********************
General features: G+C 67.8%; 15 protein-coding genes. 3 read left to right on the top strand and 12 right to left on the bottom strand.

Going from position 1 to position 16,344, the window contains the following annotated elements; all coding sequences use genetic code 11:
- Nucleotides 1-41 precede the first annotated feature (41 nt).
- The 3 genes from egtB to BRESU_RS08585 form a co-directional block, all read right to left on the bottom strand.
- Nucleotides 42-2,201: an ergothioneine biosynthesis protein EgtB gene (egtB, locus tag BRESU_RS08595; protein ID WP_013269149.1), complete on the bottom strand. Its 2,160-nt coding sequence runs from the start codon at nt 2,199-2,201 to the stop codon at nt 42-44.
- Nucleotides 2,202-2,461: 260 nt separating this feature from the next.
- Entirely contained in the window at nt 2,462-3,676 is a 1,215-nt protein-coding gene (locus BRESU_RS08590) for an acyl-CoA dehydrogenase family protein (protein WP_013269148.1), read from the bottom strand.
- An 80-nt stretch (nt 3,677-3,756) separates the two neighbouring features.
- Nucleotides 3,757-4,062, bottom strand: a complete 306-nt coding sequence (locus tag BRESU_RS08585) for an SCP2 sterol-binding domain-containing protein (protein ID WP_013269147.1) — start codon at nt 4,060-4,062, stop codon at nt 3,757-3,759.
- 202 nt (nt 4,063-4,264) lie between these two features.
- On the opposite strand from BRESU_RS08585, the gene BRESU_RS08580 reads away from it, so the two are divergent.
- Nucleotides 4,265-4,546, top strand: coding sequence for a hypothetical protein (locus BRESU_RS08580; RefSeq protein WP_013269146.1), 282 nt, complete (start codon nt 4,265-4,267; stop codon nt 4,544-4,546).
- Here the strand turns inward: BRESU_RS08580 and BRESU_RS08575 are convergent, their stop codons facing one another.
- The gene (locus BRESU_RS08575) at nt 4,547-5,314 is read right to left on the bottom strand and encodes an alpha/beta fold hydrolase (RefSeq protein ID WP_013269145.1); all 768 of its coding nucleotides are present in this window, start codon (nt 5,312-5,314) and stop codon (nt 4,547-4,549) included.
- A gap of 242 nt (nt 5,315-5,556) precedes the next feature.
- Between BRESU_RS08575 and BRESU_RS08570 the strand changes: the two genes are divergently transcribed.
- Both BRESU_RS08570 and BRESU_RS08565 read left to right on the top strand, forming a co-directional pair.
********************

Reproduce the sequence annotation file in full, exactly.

General features: G+C 67.8%; 15 protein-coding genes. 3 read left to right on the top strand and 12 right to left on the bottom strand.

Going from position 1 to position 16,344, the window contains the following annotated elements; all coding sequences use genetic code 11:
- Nucleotides 1-41 precede the first annotated feature (41 nt).
- The 3 genes from egtB to BRESU_RS08585 form a co-directional block, all read right to left on the bottom strand.
- Nucleotides 42-2,201: an ergothioneine biosynthesis protein EgtB gene (egtB, locus tag BRESU_RS08595; protein ID WP_013269149.1), complete on the bottom strand. Its 2,160-nt coding sequence runs from the start codon at nt 2,199-2,201 to the stop codon at nt 42-44.
- Nucleotides 2,202-2,461: 260 nt separating this feature from the next.
- Entirely contained in the window at nt 2,462-3,676 is a 1,215-nt protein-coding gene (locus BRESU_RS08590) for an acyl-CoA dehydrogenase family protein (protein WP_013269148.1), read from the bottom strand.
- An 80-nt stretch (nt 3,677-3,756) separates the two neighbouring features.
- Nucleotides 3,757-4,062, bottom strand: a complete 306-nt coding sequence (locus tag BRESU_RS08585) for an SCP2 sterol-binding domain-containing protein (protein ID WP_013269147.1) — start codon at nt 4,060-4,062, stop codon at nt 3,757-3,759.
- 202 nt (nt 4,063-4,264) lie between these two features.
- On the opposite strand from BRESU_RS08585, the gene BRESU_RS08580 reads away from it, so the two are divergent.
- Nucleotides 4,265-4,546, top strand: coding sequence for a hypothetical protein (locus BRESU_RS08580; RefSeq protein WP_013269146.1), 282 nt, complete (start codon nt 4,265-4,267; stop codon nt 4,544-4,546).
- Here the strand turns inward: BRESU_RS08580 and BRESU_RS08575 are convergent, their stop codons facing one another.
- The gene (locus BRESU_RS08575) at nt 4,547-5,314 is read right to left on the bottom strand and encodes an alpha/beta fold hydrolase (RefSeq protein ID WP_013269145.1); all 768 of its coding nucleotides are present in this window, start codon (nt 5,312-5,314) and stop codon (nt 4,547-4,549) included.
- A gap of 242 nt (nt 5,315-5,556) precedes the next feature.
- Between BRESU_RS08575 and BRESU_RS08570 the strand changes: the two genes are divergently transcribed.
- Both BRESU_RS08570 and BRESU_RS08565 read left to right on the top strand, forming a co-directional pair.